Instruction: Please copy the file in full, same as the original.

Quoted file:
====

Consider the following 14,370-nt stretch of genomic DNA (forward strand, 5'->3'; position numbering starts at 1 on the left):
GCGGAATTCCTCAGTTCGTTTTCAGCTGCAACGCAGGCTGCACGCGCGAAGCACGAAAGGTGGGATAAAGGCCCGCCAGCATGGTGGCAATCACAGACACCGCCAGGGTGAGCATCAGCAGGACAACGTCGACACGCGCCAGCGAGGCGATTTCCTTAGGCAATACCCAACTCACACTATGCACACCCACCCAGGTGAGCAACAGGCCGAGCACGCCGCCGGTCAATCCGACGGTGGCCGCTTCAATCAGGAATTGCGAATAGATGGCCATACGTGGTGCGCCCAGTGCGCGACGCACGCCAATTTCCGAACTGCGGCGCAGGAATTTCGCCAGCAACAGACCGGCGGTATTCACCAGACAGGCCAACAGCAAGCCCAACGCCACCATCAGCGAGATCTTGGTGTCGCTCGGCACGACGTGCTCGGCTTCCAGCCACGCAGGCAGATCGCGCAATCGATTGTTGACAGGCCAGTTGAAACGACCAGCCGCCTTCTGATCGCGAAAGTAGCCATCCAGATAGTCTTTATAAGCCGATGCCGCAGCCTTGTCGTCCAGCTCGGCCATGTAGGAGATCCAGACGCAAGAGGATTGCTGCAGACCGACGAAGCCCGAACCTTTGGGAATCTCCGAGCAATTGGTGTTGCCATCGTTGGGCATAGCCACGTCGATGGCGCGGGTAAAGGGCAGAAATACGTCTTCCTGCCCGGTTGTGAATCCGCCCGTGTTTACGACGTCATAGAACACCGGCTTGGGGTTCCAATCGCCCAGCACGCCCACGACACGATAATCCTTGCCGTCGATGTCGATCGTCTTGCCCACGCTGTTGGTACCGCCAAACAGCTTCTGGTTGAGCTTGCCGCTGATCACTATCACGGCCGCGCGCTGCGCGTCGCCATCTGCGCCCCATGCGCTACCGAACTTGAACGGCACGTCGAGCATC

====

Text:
Consider the following 14,370-nt stretch of genomic DNA (forward strand, 5'->3'; position numbering starts at 1 on the left):
GCGGAATTCCTCAGTTCGTTTTCAGCTGCAACGCAGGCTGCACGCGCGAAGCACGAAAGGTGGGATAAAGGCCCGCCAGCATGGTGGCAATCACAGACACCGCCAGGGTGAGCATCAGCAGGACAACGTCGACACGCGCCAGCGAGGCGATTTCCTTAGGCAATACCCAACTCACACTATGCACACCCACCCAGGTGAGCAACAGGCCGAGCACGCCGCCGGTCAATCCGACGGTGGCCGCTTCAATCAGGAATTGCGAATAGATGGCCATACGTGGTGCGCCCAGTGCGCGACGCACGCCAATTTCCGAACTGCGGCGCAGGAATTTCGCCAGCAACAGACCGGCGGTATTCACCAGACAGGCCAACAGCAAGCCCAACGCCACCATCAGCGAGATCTTGGTGTCGCTCGGCACGACGTGCTCGGCTTCCAGCCACGCAGGCAGATCGCGCAATCGATTGTTGACAGGCCAGTTGAAACGACCAGCCGCCTTCTGATCGCGAAAGTAGCCATCCAGATAGTCTTTATAAGCCGATGCCGCAGCCTTGTCGTCCAGCTCGGCCATGTAGGAGATCCAGACGCAAGAGGATTGCTGCAGACCGACGAAGCCCGAACCTTTGGGAATCTCCGAGCAATTGGTGTTGCCATCGTTGGGCATAGCCACGTCGATGGCGCGGGTAAAGGGCAGAAATACGTCTTCCTGCCCGGTTGTGAATCCGCCCGTGTTTACGACGTCATAGAACACCGGCTTGGGGTTCCAATCGCCCAGCACGCCCACGACACGATAATCCTTGCCGTCGATGTCGATCGTCTTGCCCACGCTGTTGGTACCGCCAAACAGCTTCTGGTTGAGCTTGCCGCTGATCACTATCACGGCCGCGCGCTGCGCGTCGCCATCTGCGCCCCATGCGCTACCGAACTTGAACGGCACGTCGAGCATC